As violence against transgender people surges and states pass anti-trans legislation – including bans on gender-affirming medical care such as hormone therapy and surgery – marking the day as one that brings attention to the discrimination the LGBTQI (lesbian, gay, bisexual, queer, intersex) community faces is as urgent as ever.
No one should live in fear of being targeted simply because of who they are. Yet LGBTQI people are rejected, criminalized and condemned to endure assaults on human rights for living their truth and exercising bodily autonomy. The day is observed on 17 May because it was the day the World Health Organization declassified homosexuality as a mental disorder in 1990.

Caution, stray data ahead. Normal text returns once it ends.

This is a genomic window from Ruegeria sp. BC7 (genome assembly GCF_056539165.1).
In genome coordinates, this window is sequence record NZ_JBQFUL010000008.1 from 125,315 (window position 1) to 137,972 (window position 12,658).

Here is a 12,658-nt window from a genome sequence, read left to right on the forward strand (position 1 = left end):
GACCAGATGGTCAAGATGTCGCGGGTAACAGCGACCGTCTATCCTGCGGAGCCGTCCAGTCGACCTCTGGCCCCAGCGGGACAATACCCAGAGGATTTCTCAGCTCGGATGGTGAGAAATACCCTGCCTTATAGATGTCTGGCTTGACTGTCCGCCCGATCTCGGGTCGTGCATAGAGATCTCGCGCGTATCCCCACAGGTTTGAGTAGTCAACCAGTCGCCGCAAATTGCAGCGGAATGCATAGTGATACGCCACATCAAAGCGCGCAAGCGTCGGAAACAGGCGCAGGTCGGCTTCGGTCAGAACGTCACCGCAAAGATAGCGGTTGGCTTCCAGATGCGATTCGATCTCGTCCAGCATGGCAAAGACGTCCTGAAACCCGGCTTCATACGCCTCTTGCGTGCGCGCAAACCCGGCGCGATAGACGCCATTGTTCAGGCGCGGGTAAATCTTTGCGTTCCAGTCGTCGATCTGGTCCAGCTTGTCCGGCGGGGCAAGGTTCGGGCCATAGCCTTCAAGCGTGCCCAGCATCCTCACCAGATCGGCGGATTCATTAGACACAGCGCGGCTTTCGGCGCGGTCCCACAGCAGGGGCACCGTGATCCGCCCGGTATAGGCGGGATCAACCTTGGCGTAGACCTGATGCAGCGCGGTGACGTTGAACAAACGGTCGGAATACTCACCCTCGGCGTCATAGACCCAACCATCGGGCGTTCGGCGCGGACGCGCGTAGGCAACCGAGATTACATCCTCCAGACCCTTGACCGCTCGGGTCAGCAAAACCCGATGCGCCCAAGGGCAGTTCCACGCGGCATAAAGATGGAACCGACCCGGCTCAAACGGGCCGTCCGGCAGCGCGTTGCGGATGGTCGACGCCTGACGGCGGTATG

From mental health to sexually transmitted disease to cancer to substance abuse, the LGBTQI community is vulnerable to dismal health outcomes for a number of reasons including a lack of access to medical and social services – unfortunately all too common among marginalized groups.
To commemorate the day, artist Leo Mateus illustrated transgender women we have covered over the years, including (from left) transgender people and sex workers rights activist Lila Milic, LGBTQI activist in Kyrgyz Indigo Ayim and community organizer and activist in Lesbians, Gays, and Bisexuals in Botswana (LEGABIBO) Nelly Thobega.
UNFPA works to ensure sexual and reproductive rights and choices for all, irrespective of sexual and gender orientation, identity, expression or characteristics. Human dignity is a right that should be denied to no one.